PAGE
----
Bob Hayes’s 8.5 is obviously wrong as he made up 6m over guys like Polish Dudziak (10.52 FAT earlier in those Games), Jamaican Johnson (10.51). If 8.5 for Hayes, that means that those two would have run 9.0, which is unlikely. 9.5 would be closer to their potential, so that gives Hayes 8.9 at best.
    USSR coaches had their anchor leg guy in 9.6-9.7 and he was about 10.4-10.5 shape probably (he didn’t ran the open 100m). They had Bob Hayes in 9.1 (source Legkaya Atletika March 1965). Doing the maths, that would give Hayes 9.9 for an open 100m , which is about right as he did 10.06 FAT earlier in those Games.

    Regarding Beijing’08, this is what i wrote some times back: I was filming the race from the upper opposite crowd at 50 frames/sec with perfect view on the middle zone and the finish line, eliminating paralax issue and the time is between 8.67-8.69. (detail of the analyse: Time code for the gun 0.97-0.98, time code for Asafa passing the middle zone 29.39 or 29.40, time code for Asafa crossing the finish line 38.07.) The German team who ran the biomechanical analysis in Berlin WC’09 found 8.68 from TV analyse, and i saw a 8.73 somewhere in a forum which was used in the ATFS 2009 Annual, but it’s not accurate.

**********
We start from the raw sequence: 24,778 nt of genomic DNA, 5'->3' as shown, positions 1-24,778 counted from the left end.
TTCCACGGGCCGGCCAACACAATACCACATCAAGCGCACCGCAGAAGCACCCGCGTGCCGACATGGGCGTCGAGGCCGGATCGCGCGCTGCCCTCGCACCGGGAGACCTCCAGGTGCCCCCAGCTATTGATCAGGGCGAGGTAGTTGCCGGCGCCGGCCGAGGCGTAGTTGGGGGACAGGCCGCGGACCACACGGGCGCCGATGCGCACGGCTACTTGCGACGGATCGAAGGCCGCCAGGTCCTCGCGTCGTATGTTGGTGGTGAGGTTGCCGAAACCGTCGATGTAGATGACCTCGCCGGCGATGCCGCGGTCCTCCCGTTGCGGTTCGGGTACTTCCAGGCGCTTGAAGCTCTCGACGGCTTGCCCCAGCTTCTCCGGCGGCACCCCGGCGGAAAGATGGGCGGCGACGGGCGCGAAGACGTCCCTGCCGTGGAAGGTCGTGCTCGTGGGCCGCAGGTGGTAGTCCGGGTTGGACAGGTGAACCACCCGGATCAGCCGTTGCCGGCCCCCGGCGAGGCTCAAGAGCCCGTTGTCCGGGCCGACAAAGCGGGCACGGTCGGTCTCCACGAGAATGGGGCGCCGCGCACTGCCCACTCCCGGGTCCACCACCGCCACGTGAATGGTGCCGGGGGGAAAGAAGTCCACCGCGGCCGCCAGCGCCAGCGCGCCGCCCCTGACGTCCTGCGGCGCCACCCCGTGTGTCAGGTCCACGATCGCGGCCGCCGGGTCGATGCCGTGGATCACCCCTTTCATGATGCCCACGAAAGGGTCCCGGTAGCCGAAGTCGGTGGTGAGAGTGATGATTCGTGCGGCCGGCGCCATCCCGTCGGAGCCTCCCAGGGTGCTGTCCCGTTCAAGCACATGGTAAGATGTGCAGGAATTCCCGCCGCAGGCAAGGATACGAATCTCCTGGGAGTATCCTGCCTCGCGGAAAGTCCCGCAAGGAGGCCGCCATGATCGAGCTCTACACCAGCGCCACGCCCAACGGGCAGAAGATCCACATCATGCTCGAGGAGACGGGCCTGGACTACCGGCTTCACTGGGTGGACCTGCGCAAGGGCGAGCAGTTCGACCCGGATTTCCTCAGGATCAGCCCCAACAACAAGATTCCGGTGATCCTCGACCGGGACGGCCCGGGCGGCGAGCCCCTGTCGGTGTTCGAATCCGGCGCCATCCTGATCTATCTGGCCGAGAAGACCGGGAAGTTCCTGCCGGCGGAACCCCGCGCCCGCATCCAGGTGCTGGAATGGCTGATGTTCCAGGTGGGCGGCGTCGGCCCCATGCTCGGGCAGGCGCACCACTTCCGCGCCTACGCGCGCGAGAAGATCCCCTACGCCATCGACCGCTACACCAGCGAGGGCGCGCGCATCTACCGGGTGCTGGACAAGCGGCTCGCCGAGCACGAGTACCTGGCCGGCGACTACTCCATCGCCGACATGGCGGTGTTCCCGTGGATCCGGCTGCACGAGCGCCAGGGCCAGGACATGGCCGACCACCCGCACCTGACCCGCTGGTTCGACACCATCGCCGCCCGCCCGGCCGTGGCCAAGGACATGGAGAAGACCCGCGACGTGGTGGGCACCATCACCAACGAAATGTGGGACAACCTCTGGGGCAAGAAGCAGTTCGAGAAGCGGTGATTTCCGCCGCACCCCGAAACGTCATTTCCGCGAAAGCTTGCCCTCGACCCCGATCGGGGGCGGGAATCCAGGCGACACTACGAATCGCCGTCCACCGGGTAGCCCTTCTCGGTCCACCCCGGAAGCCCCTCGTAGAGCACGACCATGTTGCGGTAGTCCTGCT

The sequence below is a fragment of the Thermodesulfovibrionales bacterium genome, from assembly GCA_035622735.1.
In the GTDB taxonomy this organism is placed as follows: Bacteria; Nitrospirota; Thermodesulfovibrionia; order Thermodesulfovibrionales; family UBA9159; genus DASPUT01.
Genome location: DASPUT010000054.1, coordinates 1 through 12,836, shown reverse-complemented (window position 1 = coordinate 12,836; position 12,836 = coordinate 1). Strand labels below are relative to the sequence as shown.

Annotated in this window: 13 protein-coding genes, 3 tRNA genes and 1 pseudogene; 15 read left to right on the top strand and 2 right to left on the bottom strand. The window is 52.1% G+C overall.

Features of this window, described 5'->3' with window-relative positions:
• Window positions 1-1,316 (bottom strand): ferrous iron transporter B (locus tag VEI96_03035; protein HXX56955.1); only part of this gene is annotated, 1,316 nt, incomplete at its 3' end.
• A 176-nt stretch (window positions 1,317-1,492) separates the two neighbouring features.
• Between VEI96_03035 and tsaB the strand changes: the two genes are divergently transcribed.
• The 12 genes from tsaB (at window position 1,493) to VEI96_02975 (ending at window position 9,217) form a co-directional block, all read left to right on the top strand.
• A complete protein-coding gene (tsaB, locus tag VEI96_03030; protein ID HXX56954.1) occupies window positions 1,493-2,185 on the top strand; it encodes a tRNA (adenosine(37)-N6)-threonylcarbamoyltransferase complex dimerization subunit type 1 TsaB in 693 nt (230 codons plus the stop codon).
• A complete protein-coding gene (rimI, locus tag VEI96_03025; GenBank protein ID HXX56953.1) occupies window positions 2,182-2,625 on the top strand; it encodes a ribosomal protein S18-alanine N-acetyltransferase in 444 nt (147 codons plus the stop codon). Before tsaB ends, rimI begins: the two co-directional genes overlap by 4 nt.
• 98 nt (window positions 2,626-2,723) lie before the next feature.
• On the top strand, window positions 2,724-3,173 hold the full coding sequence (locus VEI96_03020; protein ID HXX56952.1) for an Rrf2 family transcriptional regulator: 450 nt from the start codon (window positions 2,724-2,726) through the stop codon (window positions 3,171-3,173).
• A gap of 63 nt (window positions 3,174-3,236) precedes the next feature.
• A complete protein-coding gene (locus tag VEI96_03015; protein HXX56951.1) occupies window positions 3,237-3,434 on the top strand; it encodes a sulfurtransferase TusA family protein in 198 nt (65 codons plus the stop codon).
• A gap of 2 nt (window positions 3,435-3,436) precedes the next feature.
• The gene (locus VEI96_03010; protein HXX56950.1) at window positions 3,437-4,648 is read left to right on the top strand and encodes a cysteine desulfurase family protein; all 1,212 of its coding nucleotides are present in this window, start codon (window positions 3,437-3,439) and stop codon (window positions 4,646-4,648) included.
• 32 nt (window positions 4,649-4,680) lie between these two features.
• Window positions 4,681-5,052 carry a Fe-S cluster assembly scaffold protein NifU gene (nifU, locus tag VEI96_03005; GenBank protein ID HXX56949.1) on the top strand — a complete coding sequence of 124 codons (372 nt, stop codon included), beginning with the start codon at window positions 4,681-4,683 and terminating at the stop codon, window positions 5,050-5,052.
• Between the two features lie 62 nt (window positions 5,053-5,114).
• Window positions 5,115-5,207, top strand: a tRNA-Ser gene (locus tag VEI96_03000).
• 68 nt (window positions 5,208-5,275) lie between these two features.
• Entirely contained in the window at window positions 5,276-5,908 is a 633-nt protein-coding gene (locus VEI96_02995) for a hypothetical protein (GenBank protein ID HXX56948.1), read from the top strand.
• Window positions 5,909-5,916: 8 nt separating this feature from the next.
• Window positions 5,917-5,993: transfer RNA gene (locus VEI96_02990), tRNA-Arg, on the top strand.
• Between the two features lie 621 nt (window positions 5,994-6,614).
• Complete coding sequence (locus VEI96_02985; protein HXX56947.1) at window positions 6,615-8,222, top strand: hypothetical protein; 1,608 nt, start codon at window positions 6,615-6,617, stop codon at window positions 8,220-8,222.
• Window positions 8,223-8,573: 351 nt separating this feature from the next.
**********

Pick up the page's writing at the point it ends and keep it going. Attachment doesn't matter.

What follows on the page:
• Nice to take the opportunity to talk to you at last. JP-Vazel. I like very much your biomechanical analysis and your works specially about Lemaitre. I follow the spanish biomechanisht Xavier Aguado who I think changes data with you.
      I take some of these advices and data in my blog where I’ve made some articles about biomechanichs in a lot of sports.

      I expect it likes you and and I am interesting about your workds in London specialy about the 100 meter phinal where unfortunately doen’t appear any official splits yet of the final contenders.